April 24, 2024

Couples Meeting Online Is on the Rise, But How Does the Brain Fall in Love?

Author: Jonny Lupsha, News Writer
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By Jonny Lupsha, News Writer

Fewer couples are meeting through acquaintances, instead meeting online, a Stanford University study shows. The study concludes that family and friends have been displaced by the internet as the most popular way for couples to meet. After meeting someone, how does your brain fall in love?

Man using dating app on his mobile phone
Research shows that changes in brain activity can be quantifiably measured when a person looks at a photo of a loved one. Photo by Kaspars Grinvalds / Shutterstock

In a process that Stanford researchers are calling “disintermediating,” new couples are eschewing the traditional methods of meeting each other through mutual friends, choosing instead to meet online. For the first time, meeting online has become the most popular way of beginning a romantic relationship among heterosexuals. Where things go from there is up to each partner, but the science behind the brain falling in love remains the same.

Measuring the Romantic Brain

Studies suggest that brain activity changes in a quantifiable manner when someone is in love. But how is it measured? “This has often been studied by recording nervous system activity while a person thinks about or looks at a photograph of someone for whom they feel romantic love,” said Dr. Peter M. Vishton, Associate Professor of Psychology at William & Mary. “The data is then contrasted with the nervous system activity while looking at other photos—for instance, of other very familiar people for whom the participants do not feel love. Note that this is important, since we know that familiarity matters a lot in terms of how the brain responds.”

According to Dr. Vishton, since the body always contains some water, which can conduct electricity, the body tends to push more water to the skin when someone is generally aroused by something. As anyone who’s been in love will testify, this eventually leads to sweating. “Long before that sweating starts, however, this greater water concentration results in lower electrical resistance,” he said. “When you look at a picture of someone you love, your skin conductance level rises within a few seconds—pretty consistently, actually.”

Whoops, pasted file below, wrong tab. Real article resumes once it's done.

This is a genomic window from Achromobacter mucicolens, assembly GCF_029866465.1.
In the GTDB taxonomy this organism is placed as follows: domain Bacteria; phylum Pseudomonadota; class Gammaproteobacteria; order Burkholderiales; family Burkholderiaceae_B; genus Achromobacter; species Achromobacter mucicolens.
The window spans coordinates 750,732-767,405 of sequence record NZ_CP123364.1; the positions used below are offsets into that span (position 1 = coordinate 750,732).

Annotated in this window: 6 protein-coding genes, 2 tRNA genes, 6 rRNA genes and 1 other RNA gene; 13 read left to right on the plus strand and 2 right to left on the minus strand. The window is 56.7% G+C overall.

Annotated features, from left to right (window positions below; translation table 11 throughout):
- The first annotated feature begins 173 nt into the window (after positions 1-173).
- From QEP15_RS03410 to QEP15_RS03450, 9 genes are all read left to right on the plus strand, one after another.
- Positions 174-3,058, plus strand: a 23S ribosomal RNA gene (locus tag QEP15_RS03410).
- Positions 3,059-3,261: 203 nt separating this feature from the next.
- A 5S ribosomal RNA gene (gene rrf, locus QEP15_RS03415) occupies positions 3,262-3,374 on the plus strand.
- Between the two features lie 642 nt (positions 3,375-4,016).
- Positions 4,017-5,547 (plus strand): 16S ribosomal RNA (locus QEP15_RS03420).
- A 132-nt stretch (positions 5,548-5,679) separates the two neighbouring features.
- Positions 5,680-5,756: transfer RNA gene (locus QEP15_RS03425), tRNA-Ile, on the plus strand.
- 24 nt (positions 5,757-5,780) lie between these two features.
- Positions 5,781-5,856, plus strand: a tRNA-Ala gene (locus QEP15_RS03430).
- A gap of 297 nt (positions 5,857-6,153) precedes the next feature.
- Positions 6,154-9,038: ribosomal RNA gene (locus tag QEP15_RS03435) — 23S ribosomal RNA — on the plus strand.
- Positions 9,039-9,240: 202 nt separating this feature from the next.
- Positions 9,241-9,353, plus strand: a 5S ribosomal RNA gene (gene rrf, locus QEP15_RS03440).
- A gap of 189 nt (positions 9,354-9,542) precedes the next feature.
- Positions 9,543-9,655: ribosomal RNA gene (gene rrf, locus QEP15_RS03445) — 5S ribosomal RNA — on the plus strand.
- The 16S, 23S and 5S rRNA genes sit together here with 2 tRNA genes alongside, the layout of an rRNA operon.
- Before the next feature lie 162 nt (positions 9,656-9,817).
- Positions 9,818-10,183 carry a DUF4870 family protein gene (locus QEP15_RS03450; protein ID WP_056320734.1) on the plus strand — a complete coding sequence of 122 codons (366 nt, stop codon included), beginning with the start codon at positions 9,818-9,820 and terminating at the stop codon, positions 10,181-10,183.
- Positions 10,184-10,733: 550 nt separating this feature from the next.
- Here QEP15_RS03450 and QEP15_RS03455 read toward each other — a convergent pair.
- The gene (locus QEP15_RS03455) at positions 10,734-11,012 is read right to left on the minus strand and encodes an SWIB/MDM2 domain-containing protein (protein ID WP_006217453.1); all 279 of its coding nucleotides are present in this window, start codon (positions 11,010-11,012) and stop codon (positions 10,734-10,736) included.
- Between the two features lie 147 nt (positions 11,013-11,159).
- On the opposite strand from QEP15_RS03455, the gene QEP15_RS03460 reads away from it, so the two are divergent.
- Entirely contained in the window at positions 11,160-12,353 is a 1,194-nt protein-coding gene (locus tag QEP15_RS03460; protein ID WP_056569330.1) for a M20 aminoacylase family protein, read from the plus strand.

Love in an fMRI Machine

Aside from getting a little sweaty, what else happens? Dr. Vishton mentioned one interesting event that occurs in the central nervous system when your brain responds to the image or presence of someone you love. “The zygomatic muscles of the face become slightly tensed, with tension that we can measure in terms of electrical activity; when these particular muscles are fully tensed, they pull the sides of your mouth upward in a smile,” he said.

Dr. Vishton said that neuroscientist Helen Fisher and her team of researchers have performed many experiments on the romantic brain by putting patients in an fMRI machine and observing their reactions to people they love. “This research team found activation in a variety of regions, but most notably in an area referred to as the ventral tegmental area,” he said. “It shares a lot of connections with the nucleus accumbens, which is one of the areas associated with desire in general. When you introduce dopamine into the cells in the nucleus accumbens region, the experience is a rush of pleasure.”

To clarify, Dr. Vishton said that the nucleus accumbens is activated when you’re hungry and take a bite of food, or when you make progress towards achieving a goal, or take a dose of cocaine. “The ventral tegmental region seems to function in the same way for romantic attraction,” he said.

With spiked electrical activity, the sweats, muscle contractions, and chemical responses similar to eating and doing cocaine—it’s little wonder that love is often referred to as a drug.

Dr. Vishton is Associate Professor of Psychology at William & Mary.

Dr. Peter M. Vishton contributed to this article. Dr. Vishton is Associate Professor of Psychology at William & Mary. He earned his Ph.D. in Psychology and Cognitive Science from Cornell University. He also taught at Northwestern University and served as the program director for developmental and learning sciences at the National Science Foundation.

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